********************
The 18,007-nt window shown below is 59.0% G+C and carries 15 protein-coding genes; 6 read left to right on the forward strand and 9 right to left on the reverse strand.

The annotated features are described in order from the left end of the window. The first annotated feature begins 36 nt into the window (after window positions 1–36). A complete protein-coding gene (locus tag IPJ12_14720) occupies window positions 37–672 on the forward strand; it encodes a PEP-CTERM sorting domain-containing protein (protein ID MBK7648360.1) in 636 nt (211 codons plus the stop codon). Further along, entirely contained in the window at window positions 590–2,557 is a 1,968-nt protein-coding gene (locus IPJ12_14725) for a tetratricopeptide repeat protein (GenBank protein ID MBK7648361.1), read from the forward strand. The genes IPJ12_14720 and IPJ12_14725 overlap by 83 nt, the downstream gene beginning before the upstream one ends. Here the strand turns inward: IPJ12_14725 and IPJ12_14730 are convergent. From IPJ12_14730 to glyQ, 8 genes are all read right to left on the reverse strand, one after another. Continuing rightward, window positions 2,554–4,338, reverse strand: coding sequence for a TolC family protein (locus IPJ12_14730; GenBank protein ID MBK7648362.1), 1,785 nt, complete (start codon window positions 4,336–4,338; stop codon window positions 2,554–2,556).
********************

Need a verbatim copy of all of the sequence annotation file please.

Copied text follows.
The 18,007-nt window shown below is 59.0% G+C and carries 15 protein-coding genes; 6 read left to right on the forward strand and 9 right to left on the reverse strand.

The annotated features are described in order from the left end of the window. The first annotated feature begins 36 nt into the window (after window positions 1–36). A complete protein-coding gene (locus tag IPJ12_14720) occupies window positions 37–672 on the forward strand; it encodes a PEP-CTERM sorting domain-containing protein (protein ID MBK7648360.1) in 636 nt (211 codons plus the stop codon). Further along, entirely contained in the window at window positions 590–2,557 is a 1,968-nt protein-coding gene (locus IPJ12_14725) for a tetratricopeptide repeat protein (GenBank protein ID MBK7648361.1), read from the forward strand. The genes IPJ12_14720 and IPJ12_14725 overlap by 83 nt, the downstream gene beginning before the upstream one ends. Here the strand turns inward: IPJ12_14725 and IPJ12_14730 are convergent. From IPJ12_14730 to glyQ, 8 genes are all read right to left on the reverse strand, one after another. Continuing rightward, window positions 2,554–4,338, reverse strand: coding sequence for a TolC family protein (locus IPJ12_14730; GenBank protein ID MBK7648362.1), 1,785 nt, complete (start codon window positions 4,336–4,338; stop codon window positions 2,554–2,556).